Other School Items:

  • Buy multiple thermoses. Some teachers do not mind your child bringing water to class as well. Check with your teacher.
  • You may be required to provide a nap mat. I did not understand. See my Rocket City Mom article “The Nap Mat Conundrum.” Skoolcraft and The Off Campus College Bookstore offer a nice selection of mats. Pay attention to your school requirements.
  • Have a small sweater or jacket that your child can carry in their bag.
  • Label everything. Label everything. Label everything. Do not send items to school with your child without labeling them.

Be prepared to have LOTS of expenses each week related to school. Have cash on hand at all times (think lunch, book fair, field trips). Some schools offer online lunch pay options. These are nice, just make sure your child can memorize their account number. You will have all kinds of “school start-up costs” like PTA membership, class shirts, fundraisers, and parties (yes, two weeks in and we already have a birthday invitation). This may change, but for 2 children, I think a reasonable monthly school budget is between $100 and $200. I may need to revise that later, but, so far, this is my experience.


Despite my type A OCD affliction, I have stayed away from my children’s teachers. I want them to have their own organic relationship with my children so that they can provide the most appropriate instruction possible. They do not need me influencing their perception of who my children are or are not or what they can or cannot do. I am biased. I am also not a teacher. I say leave the professional work to the professionals.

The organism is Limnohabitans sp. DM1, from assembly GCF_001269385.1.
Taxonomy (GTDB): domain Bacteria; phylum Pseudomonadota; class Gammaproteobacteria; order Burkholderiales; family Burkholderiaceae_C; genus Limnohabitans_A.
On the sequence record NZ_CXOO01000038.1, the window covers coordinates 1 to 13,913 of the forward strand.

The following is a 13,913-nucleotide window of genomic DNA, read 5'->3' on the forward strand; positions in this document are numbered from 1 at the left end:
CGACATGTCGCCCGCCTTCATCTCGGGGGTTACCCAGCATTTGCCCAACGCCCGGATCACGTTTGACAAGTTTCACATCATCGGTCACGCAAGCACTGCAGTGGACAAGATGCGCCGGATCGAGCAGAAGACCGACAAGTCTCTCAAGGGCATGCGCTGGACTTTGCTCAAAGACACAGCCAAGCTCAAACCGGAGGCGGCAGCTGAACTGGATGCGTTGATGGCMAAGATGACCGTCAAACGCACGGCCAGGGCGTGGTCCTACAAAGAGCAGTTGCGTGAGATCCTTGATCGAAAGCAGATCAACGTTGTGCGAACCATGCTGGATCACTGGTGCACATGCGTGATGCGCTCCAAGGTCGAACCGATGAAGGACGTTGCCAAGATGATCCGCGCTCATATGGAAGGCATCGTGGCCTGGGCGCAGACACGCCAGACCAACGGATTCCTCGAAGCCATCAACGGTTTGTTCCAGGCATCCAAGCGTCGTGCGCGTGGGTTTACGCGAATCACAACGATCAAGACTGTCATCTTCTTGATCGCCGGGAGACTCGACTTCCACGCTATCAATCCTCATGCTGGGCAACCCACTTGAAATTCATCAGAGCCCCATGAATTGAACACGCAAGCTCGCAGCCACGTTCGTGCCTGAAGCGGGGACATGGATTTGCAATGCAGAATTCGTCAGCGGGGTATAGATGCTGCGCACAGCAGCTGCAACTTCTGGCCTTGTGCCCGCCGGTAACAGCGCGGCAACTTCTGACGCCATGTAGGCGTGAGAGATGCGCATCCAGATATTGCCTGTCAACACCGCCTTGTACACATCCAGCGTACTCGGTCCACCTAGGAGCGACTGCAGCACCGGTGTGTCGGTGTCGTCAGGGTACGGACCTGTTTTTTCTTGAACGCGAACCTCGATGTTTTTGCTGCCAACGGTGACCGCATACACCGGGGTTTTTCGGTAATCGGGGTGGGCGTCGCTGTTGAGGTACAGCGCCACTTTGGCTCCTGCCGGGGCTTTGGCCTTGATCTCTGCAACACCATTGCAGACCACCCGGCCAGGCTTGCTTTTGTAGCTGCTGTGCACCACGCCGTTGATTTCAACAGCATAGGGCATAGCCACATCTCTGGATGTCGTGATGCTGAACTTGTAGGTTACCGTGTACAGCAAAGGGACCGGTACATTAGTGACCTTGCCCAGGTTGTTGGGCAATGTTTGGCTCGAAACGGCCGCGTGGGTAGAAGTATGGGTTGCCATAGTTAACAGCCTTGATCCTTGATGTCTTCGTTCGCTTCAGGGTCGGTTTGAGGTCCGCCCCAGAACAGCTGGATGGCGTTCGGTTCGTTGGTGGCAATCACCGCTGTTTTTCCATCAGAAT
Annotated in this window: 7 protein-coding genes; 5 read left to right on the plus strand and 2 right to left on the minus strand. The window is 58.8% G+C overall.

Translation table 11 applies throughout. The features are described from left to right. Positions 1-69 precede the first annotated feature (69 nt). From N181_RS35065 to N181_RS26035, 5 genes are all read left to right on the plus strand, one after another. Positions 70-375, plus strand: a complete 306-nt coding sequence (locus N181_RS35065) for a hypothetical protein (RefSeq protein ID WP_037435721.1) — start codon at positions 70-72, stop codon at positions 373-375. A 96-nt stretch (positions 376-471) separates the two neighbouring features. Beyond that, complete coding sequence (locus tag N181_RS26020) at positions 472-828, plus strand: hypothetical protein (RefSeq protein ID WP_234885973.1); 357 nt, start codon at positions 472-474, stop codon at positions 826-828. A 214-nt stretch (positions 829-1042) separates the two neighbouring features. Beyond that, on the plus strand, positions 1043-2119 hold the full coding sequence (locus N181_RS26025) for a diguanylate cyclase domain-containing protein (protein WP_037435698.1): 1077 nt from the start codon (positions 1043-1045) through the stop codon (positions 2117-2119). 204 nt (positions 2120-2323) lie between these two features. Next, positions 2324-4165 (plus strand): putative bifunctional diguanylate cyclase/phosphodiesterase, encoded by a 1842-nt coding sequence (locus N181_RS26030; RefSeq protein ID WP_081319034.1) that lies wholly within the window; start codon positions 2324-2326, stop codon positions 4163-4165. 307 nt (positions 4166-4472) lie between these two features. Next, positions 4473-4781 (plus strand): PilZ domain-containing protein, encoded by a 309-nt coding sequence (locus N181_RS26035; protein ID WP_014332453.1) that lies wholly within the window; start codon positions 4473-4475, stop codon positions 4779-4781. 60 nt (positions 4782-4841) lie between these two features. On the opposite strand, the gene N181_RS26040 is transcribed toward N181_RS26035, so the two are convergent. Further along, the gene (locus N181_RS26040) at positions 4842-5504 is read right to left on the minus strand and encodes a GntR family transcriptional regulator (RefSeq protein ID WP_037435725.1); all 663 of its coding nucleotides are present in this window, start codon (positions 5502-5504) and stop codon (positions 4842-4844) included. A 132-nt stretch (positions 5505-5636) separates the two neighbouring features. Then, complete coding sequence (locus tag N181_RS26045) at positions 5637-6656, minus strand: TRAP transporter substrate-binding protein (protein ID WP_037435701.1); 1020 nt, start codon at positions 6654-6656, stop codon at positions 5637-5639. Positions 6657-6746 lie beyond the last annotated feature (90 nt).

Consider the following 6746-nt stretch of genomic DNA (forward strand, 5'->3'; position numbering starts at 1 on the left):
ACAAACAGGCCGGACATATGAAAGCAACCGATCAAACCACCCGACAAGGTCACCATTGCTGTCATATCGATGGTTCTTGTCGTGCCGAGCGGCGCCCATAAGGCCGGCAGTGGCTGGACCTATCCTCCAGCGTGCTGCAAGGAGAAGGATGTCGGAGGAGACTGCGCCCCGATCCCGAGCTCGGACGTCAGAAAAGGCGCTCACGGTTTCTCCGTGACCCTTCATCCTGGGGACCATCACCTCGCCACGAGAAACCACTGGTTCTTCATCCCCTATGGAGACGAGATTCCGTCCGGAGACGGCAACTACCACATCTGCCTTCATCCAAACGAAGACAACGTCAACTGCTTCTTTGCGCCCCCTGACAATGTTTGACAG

I have scheduled a conference for later in September. This gives me a chance to see where we are and where we are going and what role the teachers want me to play in that.

Be prepared for homework. Yes. Homework. Every night.

Attend your school’s PTA meetings and curriculum nights (or other parent/teacher events) every possible chance you get. These meetings put you with the parents of the children who attend school with your kids and allow you to be involved in what is going on. If you are not involved, you don’t have a lot of room later to take pride in successes or to complain about failures. YOUR CHILDREN NEED YOU!

Ultimately, the best thing you can do is to just be present and available. An involved parent really does provide a sense of security to the student. For those parents who work (me), we sometimes have to say no to a school function or activity, and that is okay. Spend some extra time that night looking through homework or reading together.
I am possibly learning more at this very moment of my life than I ever have before. You will too. When you feel overwhelmed just think about this, you can always pop in for lunch, and maybe it will be Mexican pizza day. Just don’t ask for fries and ranch, because they don’t do that anymore.